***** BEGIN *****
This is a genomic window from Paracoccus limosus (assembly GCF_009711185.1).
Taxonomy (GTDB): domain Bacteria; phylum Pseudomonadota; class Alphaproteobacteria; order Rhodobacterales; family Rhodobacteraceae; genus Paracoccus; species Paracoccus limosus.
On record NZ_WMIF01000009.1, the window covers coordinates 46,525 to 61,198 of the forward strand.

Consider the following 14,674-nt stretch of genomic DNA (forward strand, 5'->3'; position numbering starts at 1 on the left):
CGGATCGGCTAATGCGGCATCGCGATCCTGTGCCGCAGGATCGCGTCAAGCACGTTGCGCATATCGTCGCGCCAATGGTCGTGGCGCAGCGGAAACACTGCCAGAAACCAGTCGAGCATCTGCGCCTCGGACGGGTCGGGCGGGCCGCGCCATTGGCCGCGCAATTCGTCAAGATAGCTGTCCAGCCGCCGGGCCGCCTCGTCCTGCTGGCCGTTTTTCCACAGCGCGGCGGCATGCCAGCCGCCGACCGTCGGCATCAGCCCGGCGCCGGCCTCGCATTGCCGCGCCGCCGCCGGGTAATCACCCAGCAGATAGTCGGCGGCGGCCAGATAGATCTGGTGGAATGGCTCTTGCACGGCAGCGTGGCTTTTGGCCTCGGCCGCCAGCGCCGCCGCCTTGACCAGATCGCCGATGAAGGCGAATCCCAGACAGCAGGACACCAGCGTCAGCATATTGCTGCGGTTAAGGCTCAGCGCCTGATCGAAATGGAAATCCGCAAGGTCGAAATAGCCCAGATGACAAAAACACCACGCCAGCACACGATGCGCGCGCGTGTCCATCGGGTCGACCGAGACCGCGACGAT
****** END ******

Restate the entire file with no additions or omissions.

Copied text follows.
This is a genomic window from Paracoccus limosus (assembly GCF_009711185.1).
Taxonomy (GTDB): domain Bacteria; phylum Pseudomonadota; class Alphaproteobacteria; order Rhodobacterales; family Rhodobacteraceae; genus Paracoccus; species Paracoccus limosus.
On record NZ_WMIF01000009.1, the window covers coordinates 46,525 to 61,198 of the forward strand.

Consider the following 14,674-nt stretch of genomic DNA (forward strand, 5'->3'; position numbering starts at 1 on the left):
CGGATCGGCTAATGCGGCATCGCGATCCTGTGCCGCAGGATCGCGTCAAGCACGTTGCGCATATCGTCGCGCCAATGGTCGTGGCGCAGCGGAAACACTGCCAGAAACCAGTCGAGCATCTGCGCCTCGGACGGGTCGGGCGGGCCGCGCCATTGGCCGCGCAATTCGTCAAGATAGCTGTCCAGCCGCCGGGCCGCCTCGTCCTGCTGGCCGTTTTTCCACAGCGCGGCGGCATGCCAGCCGCCGACCGTCGGCATCAGCCCGGCGCCGGCCTCGCATTGCCGCGCCGCCGCCGGGTAATCACCCAGCAGATAGTCGGCGGCGGCCAGATAGATCTGGTGGAATGGCTCTTGCACGGCAGCGTGGCTTTTGGCCTCGGCCGCCAGCGCCGCCGCCTTGACCAGATCGCCGATGAAGGCGAATCCCAGACAGCAGGACACCAGCGTCAGCATATTGCTGCGGTTAAGGCTCAGCGCCTGATCGAAATGGAAATCCGCAAGGTCGAAATAGCCCAGATGACAAAAACACCACGCCAGCACACGATGCGCGCGCGTGTCCATCGGGTCGACCGAGACCGCGACGAT